Offering Box



Daruma Pilgrims Gallery


Offering Box, coin box, money box
saisenbako 賽銭箱, box for donations
offertory box

A box for the money offerings in front of a Buddhist temple or Shinto Shrine.
You place your money in the box and then make a wish in your prayer. (This is maybe a form of heavenly corruption ... ?)

Most commonly you put in 12 yen, which reads "yuunibun", so the merit will come back to you 12-fold. Somel people also throw in a handful of the first rice of the season as an offering to the harvest gods.

Others suggest to throw in a five-yen coin with a hole.

During the first Shrine or Temple visit of the New Year, people wait in rows for their turn to pray, some even throw their coins from far back and they might fall on the persons praying in front.

Saisenbako Photo Gallery

GOOGLE with Saisenbako !

These boxes can be elaborately carved and decorated, according to the purse of the donor.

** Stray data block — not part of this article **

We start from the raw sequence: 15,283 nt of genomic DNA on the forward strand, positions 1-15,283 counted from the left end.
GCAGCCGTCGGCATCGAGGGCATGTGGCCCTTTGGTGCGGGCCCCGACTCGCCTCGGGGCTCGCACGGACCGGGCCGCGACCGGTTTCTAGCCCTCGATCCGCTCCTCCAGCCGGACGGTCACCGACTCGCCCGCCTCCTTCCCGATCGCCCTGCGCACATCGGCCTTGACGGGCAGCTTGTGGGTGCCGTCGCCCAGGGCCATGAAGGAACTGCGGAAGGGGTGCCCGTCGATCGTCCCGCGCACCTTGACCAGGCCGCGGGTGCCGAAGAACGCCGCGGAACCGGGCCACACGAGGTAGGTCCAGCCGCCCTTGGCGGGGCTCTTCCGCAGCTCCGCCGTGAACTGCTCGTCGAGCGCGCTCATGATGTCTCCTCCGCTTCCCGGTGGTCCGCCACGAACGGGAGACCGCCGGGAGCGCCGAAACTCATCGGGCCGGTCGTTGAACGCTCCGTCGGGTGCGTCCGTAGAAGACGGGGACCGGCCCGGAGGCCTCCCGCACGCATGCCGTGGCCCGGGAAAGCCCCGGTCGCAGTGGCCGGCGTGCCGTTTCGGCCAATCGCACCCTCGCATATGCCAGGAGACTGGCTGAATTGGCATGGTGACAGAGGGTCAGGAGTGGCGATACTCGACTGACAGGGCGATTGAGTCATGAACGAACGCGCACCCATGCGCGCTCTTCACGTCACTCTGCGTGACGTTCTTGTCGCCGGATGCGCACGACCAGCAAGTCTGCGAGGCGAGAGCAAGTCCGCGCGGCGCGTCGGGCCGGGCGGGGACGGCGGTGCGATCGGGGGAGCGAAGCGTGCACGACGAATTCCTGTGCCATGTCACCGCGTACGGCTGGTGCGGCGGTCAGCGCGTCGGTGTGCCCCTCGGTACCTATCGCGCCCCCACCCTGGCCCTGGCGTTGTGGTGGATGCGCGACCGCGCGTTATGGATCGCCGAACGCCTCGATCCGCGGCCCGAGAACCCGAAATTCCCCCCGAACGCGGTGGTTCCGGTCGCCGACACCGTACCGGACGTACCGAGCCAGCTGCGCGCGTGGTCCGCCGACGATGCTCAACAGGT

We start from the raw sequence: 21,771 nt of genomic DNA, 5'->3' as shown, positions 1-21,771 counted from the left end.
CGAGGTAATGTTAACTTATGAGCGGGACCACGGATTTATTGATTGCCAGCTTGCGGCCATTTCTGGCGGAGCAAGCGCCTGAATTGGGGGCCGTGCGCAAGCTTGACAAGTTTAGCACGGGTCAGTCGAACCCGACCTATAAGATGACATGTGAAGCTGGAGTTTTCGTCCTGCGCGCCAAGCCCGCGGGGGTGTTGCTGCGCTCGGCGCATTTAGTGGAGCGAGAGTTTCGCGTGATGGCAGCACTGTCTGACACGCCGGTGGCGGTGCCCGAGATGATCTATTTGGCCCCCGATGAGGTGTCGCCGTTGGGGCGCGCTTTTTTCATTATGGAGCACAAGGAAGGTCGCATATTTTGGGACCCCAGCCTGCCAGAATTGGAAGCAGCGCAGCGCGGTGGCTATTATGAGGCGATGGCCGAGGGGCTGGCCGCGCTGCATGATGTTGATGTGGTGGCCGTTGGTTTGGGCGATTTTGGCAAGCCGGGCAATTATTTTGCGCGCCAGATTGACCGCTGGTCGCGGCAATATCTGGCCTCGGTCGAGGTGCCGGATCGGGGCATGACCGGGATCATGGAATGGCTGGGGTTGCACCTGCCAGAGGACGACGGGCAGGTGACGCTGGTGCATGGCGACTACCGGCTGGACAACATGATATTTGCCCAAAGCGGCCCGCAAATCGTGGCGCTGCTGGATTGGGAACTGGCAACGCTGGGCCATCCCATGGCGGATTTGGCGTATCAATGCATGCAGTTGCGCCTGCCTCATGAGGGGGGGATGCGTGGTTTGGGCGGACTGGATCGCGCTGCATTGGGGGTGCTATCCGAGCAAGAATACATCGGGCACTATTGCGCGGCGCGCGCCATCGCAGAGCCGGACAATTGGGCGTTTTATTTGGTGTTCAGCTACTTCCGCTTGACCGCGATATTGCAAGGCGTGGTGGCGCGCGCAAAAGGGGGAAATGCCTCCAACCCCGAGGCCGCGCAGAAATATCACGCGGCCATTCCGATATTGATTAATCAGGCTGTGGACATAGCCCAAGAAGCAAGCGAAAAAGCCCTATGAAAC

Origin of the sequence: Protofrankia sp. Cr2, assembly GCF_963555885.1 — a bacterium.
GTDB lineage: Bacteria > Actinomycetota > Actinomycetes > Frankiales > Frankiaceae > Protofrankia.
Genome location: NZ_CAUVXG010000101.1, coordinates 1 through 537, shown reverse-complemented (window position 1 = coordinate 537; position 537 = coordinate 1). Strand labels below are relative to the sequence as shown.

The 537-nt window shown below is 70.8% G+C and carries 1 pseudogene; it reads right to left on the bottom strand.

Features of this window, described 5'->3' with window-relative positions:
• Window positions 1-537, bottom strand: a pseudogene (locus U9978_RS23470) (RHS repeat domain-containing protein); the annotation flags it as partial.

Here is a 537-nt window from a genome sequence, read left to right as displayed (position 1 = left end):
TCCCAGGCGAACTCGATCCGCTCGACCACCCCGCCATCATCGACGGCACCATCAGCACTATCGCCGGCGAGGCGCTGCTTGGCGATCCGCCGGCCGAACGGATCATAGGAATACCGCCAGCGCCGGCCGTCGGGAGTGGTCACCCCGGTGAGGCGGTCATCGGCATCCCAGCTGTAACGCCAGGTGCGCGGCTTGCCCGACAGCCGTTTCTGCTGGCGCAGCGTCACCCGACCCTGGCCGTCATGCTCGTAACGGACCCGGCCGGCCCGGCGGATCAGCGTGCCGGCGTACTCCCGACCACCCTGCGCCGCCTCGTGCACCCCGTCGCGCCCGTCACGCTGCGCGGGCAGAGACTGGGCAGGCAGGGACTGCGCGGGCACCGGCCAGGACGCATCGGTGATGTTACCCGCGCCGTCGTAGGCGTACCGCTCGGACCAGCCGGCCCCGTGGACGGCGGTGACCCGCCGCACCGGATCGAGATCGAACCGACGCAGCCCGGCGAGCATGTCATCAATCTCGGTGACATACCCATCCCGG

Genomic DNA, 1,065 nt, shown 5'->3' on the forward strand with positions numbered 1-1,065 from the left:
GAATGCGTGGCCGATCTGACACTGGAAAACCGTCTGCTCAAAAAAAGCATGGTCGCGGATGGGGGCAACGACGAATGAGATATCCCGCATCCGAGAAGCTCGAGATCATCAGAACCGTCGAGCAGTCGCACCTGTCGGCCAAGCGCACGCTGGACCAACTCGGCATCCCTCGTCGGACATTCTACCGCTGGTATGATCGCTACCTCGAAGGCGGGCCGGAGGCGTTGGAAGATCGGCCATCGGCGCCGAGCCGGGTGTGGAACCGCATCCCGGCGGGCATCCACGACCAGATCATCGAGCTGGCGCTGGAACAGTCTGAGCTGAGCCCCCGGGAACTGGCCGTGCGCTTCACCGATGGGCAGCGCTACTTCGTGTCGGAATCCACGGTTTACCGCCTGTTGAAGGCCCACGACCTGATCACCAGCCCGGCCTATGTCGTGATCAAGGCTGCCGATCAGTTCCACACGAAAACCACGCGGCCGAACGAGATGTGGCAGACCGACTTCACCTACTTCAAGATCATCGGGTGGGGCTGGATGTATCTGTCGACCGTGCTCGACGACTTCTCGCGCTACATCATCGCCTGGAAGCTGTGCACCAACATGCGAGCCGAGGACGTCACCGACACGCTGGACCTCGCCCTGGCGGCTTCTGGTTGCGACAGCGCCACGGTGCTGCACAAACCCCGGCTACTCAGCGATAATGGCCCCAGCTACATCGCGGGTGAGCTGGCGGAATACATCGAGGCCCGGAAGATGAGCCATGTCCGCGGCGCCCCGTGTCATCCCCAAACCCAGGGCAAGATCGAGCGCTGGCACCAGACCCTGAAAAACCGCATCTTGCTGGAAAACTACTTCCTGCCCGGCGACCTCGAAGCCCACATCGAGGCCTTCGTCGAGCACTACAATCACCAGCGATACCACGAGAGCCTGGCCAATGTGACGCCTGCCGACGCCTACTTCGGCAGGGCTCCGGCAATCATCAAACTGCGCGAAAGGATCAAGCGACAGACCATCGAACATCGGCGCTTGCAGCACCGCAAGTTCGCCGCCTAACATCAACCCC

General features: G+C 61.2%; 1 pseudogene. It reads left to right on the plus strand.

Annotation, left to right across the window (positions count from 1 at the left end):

This one is from Okudaira Shrine, Nakatsu, Beppu.

奥平神社 大分県中津市

... ... ...

They even come with a little roof, to protect the contents.

Shrine, Shinto Shrine (jinja, miya, guu) Japan

Temple, Buddhist Temple (tera, -ji) Japan


. . . . . . . H A I K U

yabu shiri no saisenbako ya ume no hana

behind the thicket
an offering box...
plum blossoms

yabu-jiri no saisen-bako ya haru no ame

behind the thicket
an offering box...
spring rain


Tr. David Lanoue



Unknown said...

Thank you Gabi san for your information on offering box that is very helpful to get understanding about Issa's Haiku.


Gabi Greve said...

Legend from Tokushima 国府町 Kokufu town
hebi oosama 蛇王様 The Snake King
In a grove was a sacred place for 蛇王大明神 Jao Daimyojin, who always granted wishes.
Since there was no sanctuary, villagers had put up a flag there and placed saisenbako 賽銭箱 an offering box.
Once a bamboo cutter saw the tail of daija 大蛇 a huge serpent on this spot and ran home in fear.
That was the beginning of the veneration.
But soon the police forbid going to this place and it had to be abolished.